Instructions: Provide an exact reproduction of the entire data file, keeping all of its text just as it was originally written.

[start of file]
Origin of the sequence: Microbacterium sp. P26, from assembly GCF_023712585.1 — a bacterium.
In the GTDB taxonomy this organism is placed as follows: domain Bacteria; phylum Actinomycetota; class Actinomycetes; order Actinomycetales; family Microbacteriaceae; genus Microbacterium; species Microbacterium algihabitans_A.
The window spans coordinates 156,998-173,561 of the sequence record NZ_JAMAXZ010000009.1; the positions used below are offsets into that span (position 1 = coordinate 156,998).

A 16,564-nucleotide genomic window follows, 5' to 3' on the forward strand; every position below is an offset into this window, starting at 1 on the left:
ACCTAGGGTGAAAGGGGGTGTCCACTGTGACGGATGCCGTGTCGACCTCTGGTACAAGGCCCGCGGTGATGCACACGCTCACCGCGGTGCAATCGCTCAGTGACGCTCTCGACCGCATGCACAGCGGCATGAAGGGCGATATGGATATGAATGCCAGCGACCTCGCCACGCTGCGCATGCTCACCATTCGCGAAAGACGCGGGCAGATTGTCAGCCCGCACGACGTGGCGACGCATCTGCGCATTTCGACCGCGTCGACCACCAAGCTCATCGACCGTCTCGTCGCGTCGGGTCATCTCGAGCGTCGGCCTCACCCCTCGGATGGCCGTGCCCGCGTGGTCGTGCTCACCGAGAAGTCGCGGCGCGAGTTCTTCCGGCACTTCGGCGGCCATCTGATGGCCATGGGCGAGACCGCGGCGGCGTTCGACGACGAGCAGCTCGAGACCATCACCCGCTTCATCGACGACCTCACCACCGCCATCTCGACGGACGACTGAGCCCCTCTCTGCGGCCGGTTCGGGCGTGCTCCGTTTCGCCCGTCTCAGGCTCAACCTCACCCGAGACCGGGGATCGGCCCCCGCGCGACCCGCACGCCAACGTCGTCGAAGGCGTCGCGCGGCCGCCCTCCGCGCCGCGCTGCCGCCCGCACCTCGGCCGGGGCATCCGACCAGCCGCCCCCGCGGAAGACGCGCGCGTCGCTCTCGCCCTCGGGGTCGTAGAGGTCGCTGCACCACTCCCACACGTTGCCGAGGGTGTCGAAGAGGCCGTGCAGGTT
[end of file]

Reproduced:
Origin of the sequence: Microbacterium sp. P26, from assembly GCF_023712585.1 — a bacterium.
In the GTDB taxonomy this organism is placed as follows: domain Bacteria; phylum Actinomycetota; class Actinomycetes; order Actinomycetales; family Microbacteriaceae; genus Microbacterium; species Microbacterium algihabitans_A.
The window spans coordinates 156,998-173,561 of the sequence record NZ_JAMAXZ010000009.1; the positions used below are offsets into that span (position 1 = coordinate 156,998).

A 16,564-nucleotide genomic window follows, 5' to 3' on the forward strand; every position below is an offset into this window, starting at 1 on the left:
ACCTAGGGTGAAAGGGGGTGTCCACTGTGACGGATGCCGTGTCGACCTCTGGTACAAGGCCCGCGGTGATGCACACGCTCACCGCGGTGCAATCGCTCAGTGACGCTCTCGACCGCATGCACAGCGGCATGAAGGGCGATATGGATATGAATGCCAGCGACCTCGCCACGCTGCGCATGCTCACCATTCGCGAAAGACGCGGGCAGATTGTCAGCCCGCACGACGTGGCGACGCATCTGCGCATTTCGACCGCGTCGACCACCAAGCTCATCGACCGTCTCGTCGCGTCGGGTCATCTCGAGCGTCGGCCTCACCCCTCGGATGGCCGTGCCCGCGTGGTCGTGCTCACCGAGAAGTCGCGGCGCGAGTTCTTCCGGCACTTCGGCGGCCATCTGATGGCCATGGGCGAGACCGCGGCGGCGTTCGACGACGAGCAGCTCGAGACCATCACCCGCTTCATCGACGACCTCACCACCGCCATCTCGACGGACGACTGAGCCCCTCTCTGCGGCCGGTTCGGGCGTGCTCCGTTTCGCCCGTCTCAGGCTCAACCTCACCCGAGACCGGGGATCGGCCCCCGCGCGACCCGCACGCCAACGTCGTCGAAGGCGTCGCGCGGCCGCCCTCCGCGCCGCGCTGCCGCCCGCACCTCGGCCGGGGCATCCGACCAGCCGCCCCCGCGGAAGACGCGCGCGTCGCTCTCGCCCTCGGGGTCGTAGAGGTCGCTGCACCACTCCCACACGTTGCCGAGGGTGTCGAAGAGGCCGTGCAGGTT